Spring Pilgrimage begins March 21

Published 7:57 pm Tuesday, March 12, 2019

Southern hospitality will be on display during the Vicksburg Spring Pilgrimage.

Fifteen locations including homes and churches will open their doors for visitors beginning March 21 and running through April 7.

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In past years, Vicksburg offered a pilgrimage, but it wasn’t until three years ago that the Bed and Breakfast Association brought the event back.

Patricia Rickroad, who serves as pilgrimage coordinator, said the group, which has worked in conjunction with the city of Vicksburg and the Vicksburg Convention and Visitor’s Bureau, set the dates for the spring pilgrimage to coincide with the pilgrimage held in Natchez.

“We do the same time as Natchez because we figure people are already either traveling to Natchez or from Natchez, so we are just piggybacking on to that. This just makes sense,” Rickroad said.

This year there will be some new offerings on the tours, Rickroad said, in an effort to not only attract tourists, but also locals.

“We have some new private homes, which is what I think the local people will come out to see,” Rickroad said.

“You know, some of these homes that you drive by that you think that’s a cool old house or maybe don’t even pay attention to it because you have lived here your whole life and now you realize you can go in that house,” she said.

And for visitors, Rickroad said, tours are being organized so that out-of-town guests get to see a mix of historical buildings.

“They will get to see a house, a church and another historical building instead of just three houses or three churches.”

The Vicksburg Spring Pilgrimage will also offer guided city tours.

“This is not something people get in Natchez, so we are kind of stepping it up a little bit, and we will be using the city trolley to get people to the venues.”

A licensed Vicksburg National Military guide will be on board to give the city tour, Rickroad said.

And while it is not required that one ride the trolley, it is encouraged since the city tour is included in the ticket price of $45.

New historical buildings that will be added to the tour this year include The Magnolias, Corey’s Place, The Vicksburg and the Nurses Quarters.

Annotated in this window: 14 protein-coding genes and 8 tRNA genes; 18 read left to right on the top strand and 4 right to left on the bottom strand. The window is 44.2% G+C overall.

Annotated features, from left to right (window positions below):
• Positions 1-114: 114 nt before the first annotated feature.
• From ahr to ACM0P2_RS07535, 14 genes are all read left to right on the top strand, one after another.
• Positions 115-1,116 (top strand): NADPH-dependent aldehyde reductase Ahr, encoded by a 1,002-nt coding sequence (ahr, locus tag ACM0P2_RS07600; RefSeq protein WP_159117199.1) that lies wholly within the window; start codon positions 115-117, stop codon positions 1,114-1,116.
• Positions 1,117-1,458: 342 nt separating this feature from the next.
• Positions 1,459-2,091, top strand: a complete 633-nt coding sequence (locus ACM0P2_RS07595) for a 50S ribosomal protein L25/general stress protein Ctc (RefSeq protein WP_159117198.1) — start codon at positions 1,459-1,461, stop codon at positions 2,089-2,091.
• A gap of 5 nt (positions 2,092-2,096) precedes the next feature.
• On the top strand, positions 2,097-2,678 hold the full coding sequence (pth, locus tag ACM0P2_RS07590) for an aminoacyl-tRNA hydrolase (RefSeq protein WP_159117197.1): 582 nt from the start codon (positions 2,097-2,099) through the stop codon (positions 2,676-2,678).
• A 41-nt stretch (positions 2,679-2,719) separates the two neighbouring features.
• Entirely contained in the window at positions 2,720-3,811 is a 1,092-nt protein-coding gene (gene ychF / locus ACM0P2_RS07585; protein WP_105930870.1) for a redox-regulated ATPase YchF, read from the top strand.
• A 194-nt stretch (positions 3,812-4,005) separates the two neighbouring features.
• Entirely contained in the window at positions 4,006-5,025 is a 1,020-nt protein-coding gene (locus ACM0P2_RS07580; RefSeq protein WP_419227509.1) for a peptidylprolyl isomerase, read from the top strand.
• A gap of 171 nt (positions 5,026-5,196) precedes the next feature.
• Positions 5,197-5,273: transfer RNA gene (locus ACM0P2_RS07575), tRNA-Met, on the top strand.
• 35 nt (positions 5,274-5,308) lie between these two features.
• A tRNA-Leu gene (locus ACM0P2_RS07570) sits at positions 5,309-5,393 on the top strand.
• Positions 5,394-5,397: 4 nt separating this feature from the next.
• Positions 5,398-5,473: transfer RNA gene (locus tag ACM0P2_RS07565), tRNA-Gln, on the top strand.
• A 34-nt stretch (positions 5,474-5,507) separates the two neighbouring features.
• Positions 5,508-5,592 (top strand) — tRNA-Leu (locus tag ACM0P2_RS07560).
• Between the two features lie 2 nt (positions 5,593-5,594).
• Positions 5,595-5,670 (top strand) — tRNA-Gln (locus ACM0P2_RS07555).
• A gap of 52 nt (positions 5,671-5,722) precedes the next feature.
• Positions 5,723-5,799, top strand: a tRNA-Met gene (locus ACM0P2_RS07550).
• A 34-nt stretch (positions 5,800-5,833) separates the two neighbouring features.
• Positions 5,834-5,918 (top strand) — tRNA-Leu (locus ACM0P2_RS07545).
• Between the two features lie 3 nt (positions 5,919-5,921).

Other buildings on tour are Ahern’s Belle of the Bends, Duff Green, McNutt House, Featherston-Magruder House, McRaven, Christ Episcopal Church, St. George Orthodox Church, Baer House Inn, Cedar Grove, Holy Trinity Episcopal Church and the Mary Harwood House.

Tours will run from 1 to 4 p.m. on Thursdays, Fridays and Sundays and from 9 a.m. to noon and from 1 to 4 p.m. on Saturdays.

Those riding the trolley will meet at the Old Depot Museum, 1010 Levee St., with morning tours beginning at 8:45 a.m. and noon tours beginning at 12:45 p.m.

Ticket holders will also be offered perks for other events that will coincide with the Vicksburg Spring Pilgrimage, Rickroad said.

For more information and a complete listing of times, groupings and events, visit vicksburgpilgrimage.com.

About Terri Cowart Frazier

Terri Frazier was born in Cleveland. Shortly afterward, the family moved to Vicksburg. She is a part-time reporter at The Vicksburg Post and is the editor of the Vicksburg Living Magazine, which has been awarded First Place by the Mississippi Press Association. She has also been the recipient of a First Place award in the MPA’s Better Newspaper Contest’s editorial division for the “Best Feature Story.”

Terri graduated from Warren Central High School and Mississippi State University where she received a bachelor’s degree in communications with an emphasis in public relations.

Prior to coming to work at The Post a little more than 10 years ago, she did some freelancing at the Jackson Free Press. But for most of her life, she enjoyed being a full-time stay at home mom.

Terri is a member of the Crawford Street United Methodist Church. She is a lifetime member of the Vicksburg Junior Auxiliary and is a past member of the Sampler Antique Club and Town and Country Garden Club. She is married to Dr. Walter Frazier.

“From staying informed with local governmental issues to hearing the stories of its people, a hometown newspaper is vital to a community. I have felt privileged to be part of a dedicated team at The Post throughout my tenure and hope that with theirs and with local support, I will be able to continue to grow and hone in on my skills as I help share the stories in Vicksburg. When asked what I like most about my job, my answer is always ‘the people.’

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